The end of the virus culture period was determined by monitoring the pO2 in the culture medium, and the culture was harvested when the pO2 value had increased to a value equal to conditions of air saturation. The medium in the filter was then returned to the culture vessel by air pressure and the filter isolated from the system. The virus harvest in the medium was pumped through a two-stage bacterial, sterilising grade filtration system, which had been sterilised previously by steam injection.
In the first stage, the virus culture medium was adjusted to a pH of 7.6 with 2 molar glycine buffer and then filtered at room temperature and at a flow rate of 6.8 l/min through two Balston cartridge depth filters (47.5 cm × 3 cm) of bonded glass fibres. The filter cartridges, having a reputed particle retention size of 0.35 μm, were arranged in parallel to provide a filtration area of 1500 cm2. In the second stage, the medium leaving the cartridge filters was pumped at the same rate at a pressure pf 4.8 - 6.2 × 104 N/m2 through 20 Schleicher and Schull membrane filters (20 cm × 20 cm), having a reputed particle retention size of 0.22 μm. These provide an effective filtration area of 6500 cm2, or approximately 100 ml filtrate/cm2 filtration area.
The viral antigen thereby obtained was inactivated in the pre-sterilised inactivation vessel by treatment with acetylethyeneimine (AEI) and formulated into a vaccine containing 2 ml of inactivated virus filtrate, 25% by volume of 2% w/v aluminium hydroxide and 5 mg saponin per cattle vaccine dose. The vaccine was tested in cattle by challenging with live virus 21 days post-vaccination and gave a potency result of 29.7 PD50 /dose.
In accordance with the procedure of Example 2, the SAT.2 Swz. 1/69 strain of FMD was cultivated, filtered, inactivated and formulated as a vaccine. When tested in cattle the vaccine had a potency value of 29.3 PD50 /dose as calculated from the level of the titres of the circulating antibody present in the cattle 21 days after vaccination.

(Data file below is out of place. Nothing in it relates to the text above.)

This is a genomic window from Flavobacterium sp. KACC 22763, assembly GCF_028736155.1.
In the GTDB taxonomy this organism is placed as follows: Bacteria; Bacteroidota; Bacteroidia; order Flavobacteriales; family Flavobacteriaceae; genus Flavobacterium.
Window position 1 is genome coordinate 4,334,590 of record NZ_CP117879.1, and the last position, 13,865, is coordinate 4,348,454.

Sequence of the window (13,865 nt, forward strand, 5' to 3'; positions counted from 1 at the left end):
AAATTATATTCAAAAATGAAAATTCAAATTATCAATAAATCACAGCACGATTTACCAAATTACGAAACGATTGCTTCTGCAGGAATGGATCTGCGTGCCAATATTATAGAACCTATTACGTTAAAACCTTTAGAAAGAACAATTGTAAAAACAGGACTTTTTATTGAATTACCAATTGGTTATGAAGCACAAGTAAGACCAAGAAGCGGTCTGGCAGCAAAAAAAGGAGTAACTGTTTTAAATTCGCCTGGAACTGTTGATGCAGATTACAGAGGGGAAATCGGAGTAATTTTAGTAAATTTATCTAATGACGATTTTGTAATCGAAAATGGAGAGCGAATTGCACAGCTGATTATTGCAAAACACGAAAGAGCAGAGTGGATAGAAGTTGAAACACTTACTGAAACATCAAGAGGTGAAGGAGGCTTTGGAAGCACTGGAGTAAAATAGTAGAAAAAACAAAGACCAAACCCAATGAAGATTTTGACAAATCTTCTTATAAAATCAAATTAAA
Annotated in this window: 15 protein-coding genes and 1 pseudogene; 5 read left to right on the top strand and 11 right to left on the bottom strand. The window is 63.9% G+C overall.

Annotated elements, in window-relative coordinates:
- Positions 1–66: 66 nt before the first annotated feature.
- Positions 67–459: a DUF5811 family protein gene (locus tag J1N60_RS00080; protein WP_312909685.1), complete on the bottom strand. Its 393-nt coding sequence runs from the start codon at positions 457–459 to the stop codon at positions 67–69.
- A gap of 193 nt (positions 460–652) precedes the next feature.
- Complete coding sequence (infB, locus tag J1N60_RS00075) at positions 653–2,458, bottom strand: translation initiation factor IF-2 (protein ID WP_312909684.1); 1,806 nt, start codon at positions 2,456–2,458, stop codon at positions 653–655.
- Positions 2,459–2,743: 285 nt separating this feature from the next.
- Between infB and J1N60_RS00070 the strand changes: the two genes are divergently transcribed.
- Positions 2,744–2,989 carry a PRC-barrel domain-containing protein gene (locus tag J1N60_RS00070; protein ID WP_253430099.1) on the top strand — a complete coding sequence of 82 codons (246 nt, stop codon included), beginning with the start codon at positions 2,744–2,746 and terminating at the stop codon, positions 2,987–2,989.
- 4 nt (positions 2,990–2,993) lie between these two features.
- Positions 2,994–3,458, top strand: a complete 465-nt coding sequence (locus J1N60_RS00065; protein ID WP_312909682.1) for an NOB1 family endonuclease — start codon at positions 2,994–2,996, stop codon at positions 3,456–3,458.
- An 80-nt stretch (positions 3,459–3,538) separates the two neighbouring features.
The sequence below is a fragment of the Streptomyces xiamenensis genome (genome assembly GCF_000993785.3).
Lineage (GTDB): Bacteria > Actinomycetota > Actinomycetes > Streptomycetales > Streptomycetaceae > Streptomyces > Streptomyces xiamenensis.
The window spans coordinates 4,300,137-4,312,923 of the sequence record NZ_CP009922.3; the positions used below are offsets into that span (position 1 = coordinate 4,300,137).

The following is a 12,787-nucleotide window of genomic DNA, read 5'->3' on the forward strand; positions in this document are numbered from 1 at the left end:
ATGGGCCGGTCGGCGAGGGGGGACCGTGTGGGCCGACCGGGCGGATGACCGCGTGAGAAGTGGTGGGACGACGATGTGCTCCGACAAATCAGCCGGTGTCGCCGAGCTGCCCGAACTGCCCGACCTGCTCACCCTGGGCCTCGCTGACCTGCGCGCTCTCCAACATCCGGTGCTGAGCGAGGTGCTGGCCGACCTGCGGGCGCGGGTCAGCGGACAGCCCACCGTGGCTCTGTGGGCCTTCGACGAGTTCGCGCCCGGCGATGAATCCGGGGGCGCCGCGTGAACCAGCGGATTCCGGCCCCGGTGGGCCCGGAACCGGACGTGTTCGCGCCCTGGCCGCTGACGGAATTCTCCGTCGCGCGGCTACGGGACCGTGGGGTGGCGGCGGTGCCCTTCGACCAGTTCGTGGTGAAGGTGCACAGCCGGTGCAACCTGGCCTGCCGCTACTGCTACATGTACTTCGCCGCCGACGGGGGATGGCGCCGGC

The growth of virus by the methods described using both single and multi-bed techniques was examined using a variety of FMD strains. The following table shows examples of the infectivity and the maximum complement fixation values obtained with the different strains employed:
______________________________________ Comple- mentScale Diatomite Infectivity Fixation(litres) Bed Virus Strain (log.sub.10 pfu/ml) (cfu/ml)______________________________________ 30 Single SAT.1-Rho 5/66 6.7 1/16" " O-BFS 1860 6.8 1/16" " " 6.4 1/12650 " A Pando 6.3 1/24" " " 6.8 1/12" Multi " 7.5 1/12" " " 7.3 1/8" " SAT.1-Rho 5/66 6.4 1/6" " " 7.0 1/8" " SAT.2-SWZ. 1/69 7.1 1/6" " " 6.1 1/8" " SAT.3-BEC. 1/65 7.2 1/5" " " 6.8 1/6______________________________________
The procedure of Examples 2 and 3 was repeated using however IBRS 2 cells to support a suitably adapted strain of FMD virus. A vaccine having a satisfactory potency value was obtained, as tested by challenging cattle with live virus 21 days post-vaccination.
500 liters of cell culture medium comprising modified Eagles Medium containing 10% v/v bovine serum was added to a 700 liter culture vessel, the medium brought to 35° C and then inoculated with a cell seed to give a starting concentration of about 7 × 105 cells/ml of cloned baby hamster kidney monolayer cells (BHK21). The inoculated culture, together with 2000 g of Dicalite 4200 of reputed particle retention size 1.2 μm, was immediately pumped through a sterilised filter bed, prepared according to Example 1(a) at a rate of 20 l/min so that practically all of the cells were deposited in the carrier bed, being interspersed with the layers of the diatomaceous earth. The cell culture medium was recirculated continuously for 48 hours and the cells were cultured within the carrier bed, during which time the amount of glucose dissimilated was 2 g/l. The medium was then pumped to waste and fresh virus medium and inoculum of the O-BFS 1860 strain of FMD virus was added in accordance with the procedure of Example 1.
The virus produced was filtered, inactivated and formulated as one component of a trivalent vaccine, which contained the equivalent of 2 ml of each of the inactivated virus antigens, 25% by volume of 2% w/v aluminium hydroxide and 5 mg saponin per cattle dose. The trivalent vaccine was tested in cattle by challenging with live virus 21 days post vaccination, and the potency of the O-BFS 1860 component, produced and described in this Example, was 15.3 PD50 /dose.
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|U.S. Classification||424/216.1, 435/238, 424/278.1, 424/204.1|
|International Classification||C12N7/00, C12N5/00|
|Cooperative Classification||C12N2770/32151, C12N2533/10, C12N2531/00, C12N2533/50, C12N7/00, C12N5/0075|
|European Classification||C12N5/00S1, C12N7/00|
|Jan 3, 1995||AS||Assignment|
Owner name: MALLINCKRODT VETERINARY, INC., ILLINOIS
Free format text: ASSIGNMENT OF ASSIGNORS INTEREST;ASSIGNOR:BURROUGHS WELLCOME CO.;REEL/FRAME:007322/0410
Effective date: 19941128